As in the case of Halls v. Brooklands, where the plaintiff went to witness a motor car race. During the race a collision took place and one of the cars hit the stand where the plaintiff was standing. As a result of which the plaintiff suffered injuries and brought a suit against the organizers of the club. It was held that the act is a contemplatable and foreseeable act when a person comes to see a motor race and hence, the organizers of the club were not negligent. By consenting to come to a motor car race the plaintiff impliedly subscribed to the risk of getting injured by such an occurrence and having agreed to bear the potential injury he cannot complain later.


Negligence as a tort has been accepted by the Indian law from the English law as a substantially important tort. It is considered to be one of the most common tort law classifications. For the plaintiff to succeed the claim of negligence all the mentioned elements have to be proven in the court of law. In cases of negligence, the burden of proof lies on the plaintiff. If the plaintiff succeeds to prove that there was negligence on the part of the defendant, later the defendant might take the defences to prove that his act was not negligently exercised and the damage caused is due to some other factors. The most common defences of negligence are contributory negligence, comparative negligence, and assumption of risk. Other defences include an act of God, injuries arising out of inevitable accidents and volenti non fit injuria.

Frequently Asked Questions (FAQs)

Q1. What does the term negligence refer to?

A1. According to Winfield and Jolowicz: “Negligence is the breach of a legal duty to take care which results in damage, undesired by the defendant to the plaintiff.” Negligence refers to the breach of a duty caused by the omission of doing something that a reasonable man would do, driven by those factors which normally regulate the conduct of human affairs, or doing something that a prudent and rational man would not do. It is therefore characterized in three forms, that is, non-feasance (failure to do something that a person should have done), misfeasance (doing an act in a wrong manner where it should have been done properly), malfeasance (committing an act which a person should not have committed). Any negligent action can be a combination of commission and omission and at the same time a combination of non-feasance, misfeasance, and malfeasance.

Q2. What essential elements need to be proved in order to claim the tort of negligence?

A2. In order for a plaintiff to with the claim of negligence against the defendant, the plaintiff must prove three major elements. The first element to be proven is that there exists a duty of care towards the plaintiff by the defendant. After the duty of care has been established the second element is to prove that there was a breach of the said duty by the defendant and as a result of which the plaintiff has suffered an injury. The last element is to prove that there has been resulting damage due to the breach of the duty by the defendant. If all these elements are proven, the plaintiff will get compensation for the damages.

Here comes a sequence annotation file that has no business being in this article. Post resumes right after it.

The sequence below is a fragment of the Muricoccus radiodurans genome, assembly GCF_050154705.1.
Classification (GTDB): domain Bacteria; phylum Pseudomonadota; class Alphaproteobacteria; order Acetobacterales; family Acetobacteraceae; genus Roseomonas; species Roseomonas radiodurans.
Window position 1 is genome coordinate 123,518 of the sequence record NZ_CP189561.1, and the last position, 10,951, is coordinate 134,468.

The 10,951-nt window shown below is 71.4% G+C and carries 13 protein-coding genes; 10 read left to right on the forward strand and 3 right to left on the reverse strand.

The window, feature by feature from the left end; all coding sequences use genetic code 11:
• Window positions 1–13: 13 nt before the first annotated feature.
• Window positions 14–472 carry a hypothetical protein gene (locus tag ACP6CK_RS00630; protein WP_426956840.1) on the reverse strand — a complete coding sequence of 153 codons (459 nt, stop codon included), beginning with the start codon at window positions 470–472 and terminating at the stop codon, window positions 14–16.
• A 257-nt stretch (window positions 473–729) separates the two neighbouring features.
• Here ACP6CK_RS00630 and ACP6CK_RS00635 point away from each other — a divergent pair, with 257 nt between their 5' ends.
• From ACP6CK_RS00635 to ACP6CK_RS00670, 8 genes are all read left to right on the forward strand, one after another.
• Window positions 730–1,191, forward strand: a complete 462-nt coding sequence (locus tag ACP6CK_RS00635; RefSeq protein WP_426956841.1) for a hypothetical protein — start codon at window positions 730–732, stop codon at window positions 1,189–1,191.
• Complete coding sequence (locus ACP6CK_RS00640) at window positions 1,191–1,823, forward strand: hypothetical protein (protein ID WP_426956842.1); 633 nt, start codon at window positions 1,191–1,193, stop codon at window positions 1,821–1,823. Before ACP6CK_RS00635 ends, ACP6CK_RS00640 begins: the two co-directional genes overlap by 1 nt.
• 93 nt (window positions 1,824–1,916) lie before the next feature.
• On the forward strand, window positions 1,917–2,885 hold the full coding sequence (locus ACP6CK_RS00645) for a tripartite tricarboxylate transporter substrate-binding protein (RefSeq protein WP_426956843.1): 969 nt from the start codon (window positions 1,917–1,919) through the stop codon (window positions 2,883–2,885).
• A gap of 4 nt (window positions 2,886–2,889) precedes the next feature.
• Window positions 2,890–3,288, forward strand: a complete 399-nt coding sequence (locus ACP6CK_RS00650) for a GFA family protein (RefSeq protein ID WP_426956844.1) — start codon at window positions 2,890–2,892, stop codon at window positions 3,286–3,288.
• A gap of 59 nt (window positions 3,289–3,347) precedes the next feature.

Q3. What is the difference between an act of God and an inevitable accident?

A3. An act of God or Vis Major occur without any human intervention, the occurrence is due to the play of natural forces. It refers to a clear, violent and unexpected act of nature that could have been foreseen by any amount of human foresight, and that could not have been resisted by any amount of human care and ability, such as, earthquakes, floods, storms, volcanic eruptions, etc. Where as inevitable accidents are considered as a branch of an Act of God, it may occur due to the actions of humans as well. Inevitable accidents may occur either by the play of natural forces or by the intervention of human acts or by both. For instance, train accidents, traffic accidents, building collapses, etc.  

Q4. What is the difference between and volenti non fit injuria and contributory negligence?

A4. Volenti Non Fit Injuria is a complete defence while contributory negligence is a part of the defendant’s fault based on defence. The plaintiff as well as the defendant are both negligent in contributory negligence while the plaintiff himself gave consent for the harm to suffer in volenti non fit injuria. In the case of volenti non fit injuria, the complainant is aware of the act and the harm being suffered while he had no knowledge of the act in contributory negligence, although he should have known it.   



  1. Winfield and Jolowicz on Tort, Ninth Edition, 1971.
  2. Ratanlal & Dhirajlal: The Law of Torts.


  1. Stansbie v. Troman [1948] 2 KB 48.
  2. Blyth v. Birmingham Waterworks Co., 11 Exch. 781.
  3. Ramesh Kumar Nayak v. Union of India And Ors. AIR 1994 Ori 279.
  4. Joseph Alias Pappachan And Ors. vs Dr. George Moonjely And Anr., AIR 1994 Ker 289.
  5. Butterfield v. Forrester, (1809) 11 East 60.
  6. Waters v. Safeway Stores, Inc., [1993] 246 Va. 269, 435 S.E.2d 380.
  7. Nichols v. Marsland, (1875) LR 10 Ex.255.
  8. Brown v. Collins, 541 U.S. 948.
  9. Hall v Brooklands Auto-Racing Club [1933] 1 KB 205.